Amherst Virtual Lecture Series
The Virtual Lecture Series will resume in October – stay tuned for this fall’s topics!
Have a suggestion for a virtual lecture? Please let us know!
The Virtual Lecture Series are one-hour virtual lectures held during the academic year featuring Amherst College professors and alumni discussing their area of expertise and research. Each lecturer will speak for 30-35 minutes and will then take questions from listeners for 20-25 minutes.
Questions, comments or suggestions? Please contact Carly Nartowicz at firstname.lastname@example.org.
Expanding Amherst’s Scholarly Impact: Establishing the Amherst College Press
Director of the Amherst College Press
Friday, January 30, 2015
Why should Amherst College launch a new scholarly press? Does a liberal arts college have any business entering a field typically the domain of large research universities? What change might come in the world of scholarship by committing ourselves to this mission — and how can it expand the impact of the college in the years ahead? Mark Edington, the director of the newly launched Amherst College Press, will offer a presentation addressing these questions and the future of the Press.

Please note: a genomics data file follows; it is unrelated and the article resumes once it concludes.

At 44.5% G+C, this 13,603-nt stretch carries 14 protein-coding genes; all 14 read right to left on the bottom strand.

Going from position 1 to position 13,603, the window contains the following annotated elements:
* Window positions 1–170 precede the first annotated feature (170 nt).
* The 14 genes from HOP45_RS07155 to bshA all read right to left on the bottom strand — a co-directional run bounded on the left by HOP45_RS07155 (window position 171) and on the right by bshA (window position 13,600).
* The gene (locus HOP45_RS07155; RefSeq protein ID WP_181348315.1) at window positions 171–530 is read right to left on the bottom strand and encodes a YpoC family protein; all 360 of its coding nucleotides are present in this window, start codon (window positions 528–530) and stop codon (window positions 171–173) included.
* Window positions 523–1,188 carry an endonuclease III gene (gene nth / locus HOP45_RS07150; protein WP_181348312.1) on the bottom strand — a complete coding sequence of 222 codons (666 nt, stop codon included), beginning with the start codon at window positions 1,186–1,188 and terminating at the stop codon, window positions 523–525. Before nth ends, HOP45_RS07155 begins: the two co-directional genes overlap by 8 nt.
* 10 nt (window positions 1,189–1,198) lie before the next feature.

Children's Surprising Expectations about Pointing and Pointers
Professor Carrie Palmquist
Assistant Professor of Psychology
Friday, November 21, 2014
Many cognitive developmentalists believe that humans are uniquely adapted to teach and learn from others. One way we go about doing this is by paying close attention to the information that others provide us. Interestingly, even very young children are sensitive to certain cues that humans use to indicate that they are sharing important information (e.g., child-directed speech, pointing, eye contact, etc.). This talk will focus specifically on children's sensitivity to one cue in particular: pointing, and how this gesture affects children's learning and interactions with others.
Interested in learning more prior to the lecture? Prof. Palmquist explored these topics in a recent upper-level Amherst seminar on "Development of Nonverbal Communiciation."
Changes in the American Health Care System
Dr. Paul Rothman P'15
Dean and CEO of the Johns Hopkins University School of Medicine
October 24, 2014